In the late nineties, I started considering the idea that consciousness may be a primary aspect of reality. In other words, consciousness may be an irreducible property or, aspect, of the primordial energy, or substance, of which everything is made. If true, this means that the energy of the Big Bang, the energy that created space, time, and matter is aware energy; i.e. in addition to containing the seeds of space, time, and matter this energy also contains the seed of consciousness, and therefore anything that exists must be inherently conscious. And the more I reflect about this conjecture, the more unification potential and explanatory power it seems to have.
If everything is consciousness, then everything is highly interconnected. It doesn’t mean everything is the same – one only need look to nature to see the myriad amount of complex forms, shapes, colors, and textures. But underneath, you can sense the harmony and unified field of nature. We humans are part of that unified field of consciousness, but unfortunately, we don’t all recognize that yet. That’s what breeds conflict and the pursuit of ways of living that are not in the best interest of the whole. The surface level differences fool us and hinder us in seeing the connecting matrix underneath. This is what the great mystics and spiritualists have been saying for years…”the other is actually you…”. Imagine what a different world we would experience if more of us obtained this vision – of seeing the oneness among all of us.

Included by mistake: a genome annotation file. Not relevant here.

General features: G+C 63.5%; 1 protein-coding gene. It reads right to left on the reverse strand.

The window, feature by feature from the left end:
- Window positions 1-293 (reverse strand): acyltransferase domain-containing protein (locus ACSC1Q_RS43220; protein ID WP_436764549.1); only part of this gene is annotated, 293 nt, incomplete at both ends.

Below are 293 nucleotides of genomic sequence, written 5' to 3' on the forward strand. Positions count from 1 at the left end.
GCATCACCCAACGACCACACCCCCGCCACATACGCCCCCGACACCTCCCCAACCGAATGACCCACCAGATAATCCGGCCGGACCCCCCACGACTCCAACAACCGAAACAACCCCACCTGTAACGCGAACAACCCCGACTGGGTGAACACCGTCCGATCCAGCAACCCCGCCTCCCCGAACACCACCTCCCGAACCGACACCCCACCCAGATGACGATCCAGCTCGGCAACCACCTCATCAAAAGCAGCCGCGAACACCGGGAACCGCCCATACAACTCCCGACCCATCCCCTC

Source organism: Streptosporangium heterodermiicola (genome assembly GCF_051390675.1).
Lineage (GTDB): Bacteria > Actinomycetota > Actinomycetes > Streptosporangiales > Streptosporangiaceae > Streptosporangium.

Luckily, more people with Frederico Faggin’s technical background are helping us to put a modern scientific lens on the subject of consciousness so that we can better make sense of this illusive aspect of our reality. Especially as science is one of key tools of material creation, the sooner we realize that underlying all creative capability is consciousness, then the sooner we can accelerate our technical progress beyond the plateau we have currently reached: